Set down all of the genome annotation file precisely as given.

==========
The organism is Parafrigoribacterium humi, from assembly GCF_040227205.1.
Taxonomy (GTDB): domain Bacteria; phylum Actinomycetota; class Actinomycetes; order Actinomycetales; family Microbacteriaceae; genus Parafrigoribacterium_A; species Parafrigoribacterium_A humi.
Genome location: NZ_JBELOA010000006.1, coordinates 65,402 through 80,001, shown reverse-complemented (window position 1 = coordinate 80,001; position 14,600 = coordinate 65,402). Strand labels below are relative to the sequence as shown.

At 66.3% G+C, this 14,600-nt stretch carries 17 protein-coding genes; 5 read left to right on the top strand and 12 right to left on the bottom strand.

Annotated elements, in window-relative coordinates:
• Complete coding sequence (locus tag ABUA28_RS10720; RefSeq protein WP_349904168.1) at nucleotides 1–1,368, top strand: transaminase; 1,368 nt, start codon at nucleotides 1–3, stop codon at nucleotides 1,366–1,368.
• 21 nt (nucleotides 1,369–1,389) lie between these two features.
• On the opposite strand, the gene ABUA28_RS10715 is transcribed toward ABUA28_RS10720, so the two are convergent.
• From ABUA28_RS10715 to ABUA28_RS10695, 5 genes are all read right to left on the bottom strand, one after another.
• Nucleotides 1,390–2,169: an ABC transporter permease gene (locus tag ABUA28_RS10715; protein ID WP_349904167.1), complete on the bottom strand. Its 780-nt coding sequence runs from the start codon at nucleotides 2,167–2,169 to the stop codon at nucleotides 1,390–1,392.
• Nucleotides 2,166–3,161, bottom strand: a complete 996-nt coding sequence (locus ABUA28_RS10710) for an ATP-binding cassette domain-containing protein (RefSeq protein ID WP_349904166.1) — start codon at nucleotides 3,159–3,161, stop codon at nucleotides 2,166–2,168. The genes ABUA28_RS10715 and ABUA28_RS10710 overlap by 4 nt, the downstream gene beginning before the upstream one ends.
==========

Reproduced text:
The organism is Parafrigoribacterium humi, from assembly GCF_040227205.1.
Taxonomy (GTDB): domain Bacteria; phylum Actinomycetota; class Actinomycetes; order Actinomycetales; family Microbacteriaceae; genus Parafrigoribacterium_A; species Parafrigoribacterium_A humi.
Genome location: NZ_JBELOA010000006.1, coordinates 65,402 through 80,001, shown reverse-complemented (window position 1 = coordinate 80,001; position 14,600 = coordinate 65,402). Strand labels below are relative to the sequence as shown.

At 66.3% G+C, this 14,600-nt stretch carries 17 protein-coding genes; 5 read left to right on the top strand and 12 right to left on the bottom strand.

Annotated elements, in window-relative coordinates:
• Complete coding sequence (locus tag ABUA28_RS10720; RefSeq protein WP_349904168.1) at nucleotides 1–1,368, top strand: transaminase; 1,368 nt, start codon at nucleotides 1–3, stop codon at nucleotides 1,366–1,368.
• 21 nt (nucleotides 1,369–1,389) lie between these two features.
• On the opposite strand, the gene ABUA28_RS10715 is transcribed toward ABUA28_RS10720, so the two are convergent.
• From ABUA28_RS10715 to ABUA28_RS10695, 5 genes are all read right to left on the bottom strand, one after another.
• Nucleotides 1,390–2,169: an ABC transporter permease gene (locus tag ABUA28_RS10715; protein ID WP_349904167.1), complete on the bottom strand. Its 780-nt coding sequence runs from the start codon at nucleotides 2,167–2,169 to the stop codon at nucleotides 1,390–1,392.
• Nucleotides 2,166–3,161, bottom strand: a complete 996-nt coding sequence (locus ABUA28_RS10710) for an ATP-binding cassette domain-containing protein (RefSeq protein ID WP_349904166.1) — start codon at nucleotides 3,159–3,161, stop codon at nucleotides 2,166–2,168. The genes ABUA28_RS10715 and ABUA28_RS10710 overlap by 4 nt, the downstream gene beginning before the upstream one ends.